Cellar Master (Chef De Cave) Benoît Gouez had flown in from his Champagne residence to host the intimate dinner in the private dining room at Shell House, sharing his exceptional passion and knowledge for the new release.
Gouez unveiled three exceptional Grand Vintages, presenting them as a trilogy to tell the story of their shared experience of spectacular luminescence in different summers, the ‘Tale of Light’. The vintages were chosen by Gouez to narrate the story of the passage of time. Grand Vintage 2015, Grand Vintage Collection 2006 and Grand Vintage Collection 1999 reflect the impact of three different maturation periods – seven, 15, and 21 years respectively – but are Champagnes with a common luminous experience. Says Gouez, “Each Grand Vintage is my interpretation of a specific year, and as such, is unique. This trilogy is composed of a Grand Vintage and two Grand Vintage Collection Champagnes, all different, but products of relatively similar climatic conditions, forming a one-of-a-kind trio to tell their shared Tale of Light.”
The evening began on the balcony with guests dining on hors d’oeuvres whilst drinking Moët & Chandon Impérial Jeroboam. While the Jeroboam not only looks impressive, it tastes better too, explained Gouez, as the bigger the bottle, the longer the fermentation and the more complexity in the Champagne. There’s also less oxidation so the Champagne ages better.
The menu for the evening was a collaboration between Shell House and Moët & Chandon. The first course was a delightfully delicate dish of spanner crab, caviar, white turnip and yuzu, which perfectly showcased the Grand Vintage 15. Harvest 2015 traversed a clement winter, a warm spring, and the dazzlingly bright light of a dry summer marked by a record heat. “2015 was really the year when I realised the effect of global warming on our grapes and style of our wines,” Gouez says. With almost seven years on lees, this wine is impressive, showing remarkable maturity with a voluptuous nose and full-bodied finish. A blend of 44% Pinot Noir, 32% Chardonnay and 24% Pinot Meunier, Gouez says Grand Vintage 2015 is a Champagne that marks the start of a new day.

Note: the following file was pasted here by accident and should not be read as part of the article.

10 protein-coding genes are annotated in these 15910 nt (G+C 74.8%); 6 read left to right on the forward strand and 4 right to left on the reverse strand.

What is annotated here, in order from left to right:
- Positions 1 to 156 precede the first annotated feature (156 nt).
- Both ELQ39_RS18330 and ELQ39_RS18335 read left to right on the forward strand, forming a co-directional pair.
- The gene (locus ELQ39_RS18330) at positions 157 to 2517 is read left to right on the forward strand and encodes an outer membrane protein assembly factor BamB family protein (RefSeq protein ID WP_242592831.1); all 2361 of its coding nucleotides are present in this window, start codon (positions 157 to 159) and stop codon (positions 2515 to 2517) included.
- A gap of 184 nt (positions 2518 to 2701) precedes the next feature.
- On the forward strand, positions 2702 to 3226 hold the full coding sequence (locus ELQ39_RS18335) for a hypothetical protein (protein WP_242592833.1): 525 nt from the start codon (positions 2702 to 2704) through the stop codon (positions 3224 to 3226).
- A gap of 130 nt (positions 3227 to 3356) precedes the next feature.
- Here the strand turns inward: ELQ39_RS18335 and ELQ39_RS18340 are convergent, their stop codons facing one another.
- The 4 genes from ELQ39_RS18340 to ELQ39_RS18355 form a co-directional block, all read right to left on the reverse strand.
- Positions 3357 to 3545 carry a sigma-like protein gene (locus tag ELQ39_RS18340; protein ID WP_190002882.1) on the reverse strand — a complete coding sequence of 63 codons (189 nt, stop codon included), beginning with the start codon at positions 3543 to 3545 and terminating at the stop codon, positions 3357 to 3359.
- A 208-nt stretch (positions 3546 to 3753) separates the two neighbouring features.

Second course of coral trout, mussel, fennel and lobster bisque was a perfect match for my absolute favourite, the dazzling zenith in The Tale of Light trilogy – the Moët & Chandon Grand Vintage Collection 2006. As the leader in the Champagne region and owner of the largest estates across Premier and Grand Cru, Moët & Chandon honours its responsibility to give back to nature and work with its communities to regenerate the soils and nurture local flora and fauna. The all-important handling of fruit is at the centre of fine Champagne, and it is the role of the Chef de Cave to manage and blend the wines for style, ageing and release.
Benoît Gouez joined the Moët & Chandon team in 1998, becoming Chef de Cave in 2005 so the Grand Vintage Collection 2006 holds a special place in his heart, being his first Vintage release as Chef de Cave. Vintage releases of Champagne are a statement not only of the year and finest of harvests, but they are also a statement of rarity, opportunity and history. The year 2006 was marked by a cold winter, frosty spring, and heatwaves in summer followed by hot, dry conditions before harvest. The benefit of 15 years on lees and disgorgement in 2022 is an exacting decision by Gouez. A blend of 42% Chardonnay, 39% Pinot Noir and 19% Meunier presents an aged wine that Gouez describes as golden-hued with a nut, smoke and fully integrated palate, flavours of fig, mango and yellow fruits.
Not part of The Tale of Light Trilogy, but a welcome addition to the evening, the third course of spatchcock, spiced carrot, chickpea and pomegranate was served with the sumptuous Grand Vintage Rose 2015. The harvest of 2015 was abundant in exceptional red-skinned grapes showing remarkable maturity, with a powerful, fruity nose and full-bodied finish. In this Champagne, pinot noir shines brightest, with 52% in the blend (including 14% of red wine). This is enhanced by 27% of chardonnay and 21% of meunier.
The final and perhaps most delectable dish of the evening featuring Tête de Moine, pecan and pineapple was served with the incredible Grand Vintage Collection 1999. Described as the Vibrant Twilight of the Tale of Light trilogy, the wine has spent 21 years on lees and is a blend of 38% Pinot Noir, 31% Chardonnay and 31% Meunier. Gouez reflects on the vintage as one that sustained an erratically cold and wet winter, a warm spring, and a tropical end of summer marked by high heat and torrential rains. His decision to disgorge this wine after 21 years is perfect timing, Gouez describing this Champagne as a warm, powerful, and generous wine, with aromas and flavours of nougat and hazelnut, toast, dates and coffee.